Criterion’s rare Japanese films on Hulu

A man and a woman looking at the camera

Nowadays, video-distribution companies have choices. They can decide how to release (rare) films; on DVD/Blu-ray, on VOD… Knowing that the DVD market is slowly shrinking, that unknown gems may not find an audience, and surely many other possible reasons.

The Criterion Collection has decided to release some old rare & intriguing Japanese films, on the online streaming site Hulu. If you’re in the US, prepare yourself to find some surprises. Otherwise, that may be quite frustrating.



He’s the man who directed the first version of The Ballad of Narayama in 1958. Basically, Kinoshita is one of the great filmmakers from the 1940s & 1950s, and made some famous dramas about the WW2/atomic bombings like Tragedy of Japan or Twenty-Four Eyes.

In the West, what do we know about Kinoshita? Five or six films, at best. Here, you have 30+ movies to discover – it goes from drama to romance to tragedy. Some titles look great, for example, A legend or Was it? follows a young woman stalking a war criminal, it looks a little bit different from his other works (it has a more modern feel).



Among the big names of the Japanese New Wave, you will find Nagisa Oshima, Shohei Imamura… and, director Masahiro Shinoda. Some of his films have been rediscovered only recently; the atmospheric-existentialist yakuza thriller Pale Flower, the complex historical samurai film Assassin(ation), or his most experimental work, Double Suicide.

On this page, you have 20 titles to discover, including several early Shinoda movies, for example, there’s Killers on parade (pic above), some kind of a pop-art thriller influenced by Godard, and written by Shuji Terayama.



# Before directing masterpieces like Human Condition or Hara-kiri, Masaki Kobayashi made several contemporary dramas during the 1950s – and as you can guess, most of these films are hard to find. Hopefully, two movies from 1956 are available; I Will Buy You is about the corruption and influence of money in sports like tennis where rackets like are being utilized, while Fountainhead focuses on the impact of industry on small towns. Kobayashi is already pointing out the flaws of Japanese society!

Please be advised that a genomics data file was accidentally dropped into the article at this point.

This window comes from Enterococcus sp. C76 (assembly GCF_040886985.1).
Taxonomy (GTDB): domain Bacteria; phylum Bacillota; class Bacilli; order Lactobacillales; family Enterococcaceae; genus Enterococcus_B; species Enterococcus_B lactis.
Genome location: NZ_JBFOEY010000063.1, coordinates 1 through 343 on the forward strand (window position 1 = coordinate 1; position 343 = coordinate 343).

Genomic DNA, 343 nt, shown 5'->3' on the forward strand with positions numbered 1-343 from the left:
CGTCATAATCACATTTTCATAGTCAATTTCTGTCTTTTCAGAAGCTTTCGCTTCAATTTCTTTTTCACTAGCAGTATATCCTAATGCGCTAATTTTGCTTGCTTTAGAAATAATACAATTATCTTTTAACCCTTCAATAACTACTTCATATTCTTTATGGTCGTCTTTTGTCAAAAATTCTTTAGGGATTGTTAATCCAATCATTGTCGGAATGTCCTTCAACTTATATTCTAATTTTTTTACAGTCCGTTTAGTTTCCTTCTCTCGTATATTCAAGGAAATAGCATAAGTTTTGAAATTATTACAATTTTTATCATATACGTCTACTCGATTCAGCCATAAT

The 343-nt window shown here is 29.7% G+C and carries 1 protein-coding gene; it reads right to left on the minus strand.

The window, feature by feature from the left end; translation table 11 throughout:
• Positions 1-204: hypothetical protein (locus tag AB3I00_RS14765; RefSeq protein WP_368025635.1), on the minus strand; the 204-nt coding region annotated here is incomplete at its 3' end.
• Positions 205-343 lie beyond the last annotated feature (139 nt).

# An interesting surprise here! Shiro Toyoda is a talented director, with an original visual style, but still unknown in the West. It’s quite a treat to find one of his films! It’s called Shozo, a Cat and Two Women (pic above), about a man whose obsession for his cat turns his marriage upside down. Seems to be somewhere between a comedy and a drama.

# Kei Kumai is another rare/unknown Japanese film director in the West, nowadays at least. One his most famous film, Sandakan No8, gained some international recognition during the 1970s, it was even theatrically released in several western countries. And, the great thing is, you can now watch it here! Basically, it’s the story of a woman forced into prostitution, in the early 1920s.

# Have you ever heard about the Black Lizard? It’s a detective story based on a Edogawa Rampo novel. Usually, most people only know the Kinji Fukasaku film adaptation, directed in 1968 – with a short cameo from Yukio Mishima. Well, few years before, another adaptation was produced, same story, different approach obviously – more basic, less sexualized.

# From the director of the Samurai Trilogy, depicting the life of the legendary Miyamoto Musashi, you might want to check out two other period dramas; The Rickshaw Man, in which a poor man becomes the tutor of a young boy, and, Samurai Saga, it’s a Japanese version of the long-nosed Cyrano. Both starring Toshiro Mifune.

# They don’t really need any proper introduction, but just in case, you should know you can also find online movies from great classic Japanese directors, such as Akira Kurosawa, Yasujiro Ozu, Mikio Naruse, Hiroshi Shimizu! Even them have some films that can be quite a pain to find.

That should be a good start!

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